Rehabilitation study aims to improve care outcomes

Griffith University researchers are looking for people to take part in a study to improve the rehabilitation outcomes of those with chronic health conditions.

“In chronic health conditions, rehabilitation can involve a long, multistage journey through fragmented pathways and supported by a range of healthcare professions,’’ said Associate Professor Katrina Campbell from the School of Medicine.

“These means measuring the outcomes of treatment can be inconsistent across settings and impact upon value-based payment models such as the National Disability Insurance Scheme.

“In our study we want to capture patient-relevant data that informs and advances value-based care across care settings and through a range of healthcare professionals providing that care.”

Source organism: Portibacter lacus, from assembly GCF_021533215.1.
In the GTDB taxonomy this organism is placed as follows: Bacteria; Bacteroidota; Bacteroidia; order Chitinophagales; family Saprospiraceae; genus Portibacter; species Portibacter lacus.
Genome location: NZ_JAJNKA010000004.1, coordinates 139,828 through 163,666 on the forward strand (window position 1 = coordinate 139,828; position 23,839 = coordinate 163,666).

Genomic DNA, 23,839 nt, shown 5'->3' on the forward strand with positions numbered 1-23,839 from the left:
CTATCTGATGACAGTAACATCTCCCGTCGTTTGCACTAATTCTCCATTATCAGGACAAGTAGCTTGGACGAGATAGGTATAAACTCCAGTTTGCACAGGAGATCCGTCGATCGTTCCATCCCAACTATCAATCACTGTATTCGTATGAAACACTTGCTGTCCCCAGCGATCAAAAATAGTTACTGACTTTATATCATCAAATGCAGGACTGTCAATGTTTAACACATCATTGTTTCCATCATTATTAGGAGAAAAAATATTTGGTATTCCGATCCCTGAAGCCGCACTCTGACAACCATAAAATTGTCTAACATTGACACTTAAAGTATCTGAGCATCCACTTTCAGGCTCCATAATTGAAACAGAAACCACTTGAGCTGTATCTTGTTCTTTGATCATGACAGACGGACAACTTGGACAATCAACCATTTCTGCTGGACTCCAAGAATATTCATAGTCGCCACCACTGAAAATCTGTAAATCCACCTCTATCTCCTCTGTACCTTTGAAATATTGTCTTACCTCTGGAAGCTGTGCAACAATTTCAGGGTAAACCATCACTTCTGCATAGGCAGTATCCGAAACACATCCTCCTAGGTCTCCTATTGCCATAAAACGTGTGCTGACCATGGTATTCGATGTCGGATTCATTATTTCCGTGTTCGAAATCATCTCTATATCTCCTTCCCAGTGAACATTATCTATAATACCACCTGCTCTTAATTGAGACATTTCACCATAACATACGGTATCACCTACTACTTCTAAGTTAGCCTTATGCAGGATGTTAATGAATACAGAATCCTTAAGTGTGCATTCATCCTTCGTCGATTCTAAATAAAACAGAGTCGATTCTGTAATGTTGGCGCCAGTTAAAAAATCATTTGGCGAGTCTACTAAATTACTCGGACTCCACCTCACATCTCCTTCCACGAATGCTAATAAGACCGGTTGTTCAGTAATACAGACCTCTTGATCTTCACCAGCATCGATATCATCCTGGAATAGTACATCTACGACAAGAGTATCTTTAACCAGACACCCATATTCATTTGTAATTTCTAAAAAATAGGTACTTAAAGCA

The researchers are looking for adults 18 years of age or over who have completed at least one course of rehabilitation in the following subacute or specialist rehabilitation settings, during the past 12 months:

  • Subacute: Stroke; major trauma/burns; amputation; geriatrics.
  • Specialist rehabilitation services: Acquired brain injury, progressive neurological conditions, spinal cord injury.
  • Post-acute: Deconditioning post-acute illness; community-based programs for chronic lung and cardiac disease (cardiac rehabilitation and heart failure rehabilitation), pain, and chronic musculoskeletal conditions.

Participants will be asked to take part in an interview over the phone about their experiences of rehabilitation that will take about 30 to 45 minutes to complete.

“The results of the study will inform improvements in health care services to be more patient-centred in the way treatment outcomes are reported and used,’’ Associate Professor Campbell said.

To register for the study email: [email protected]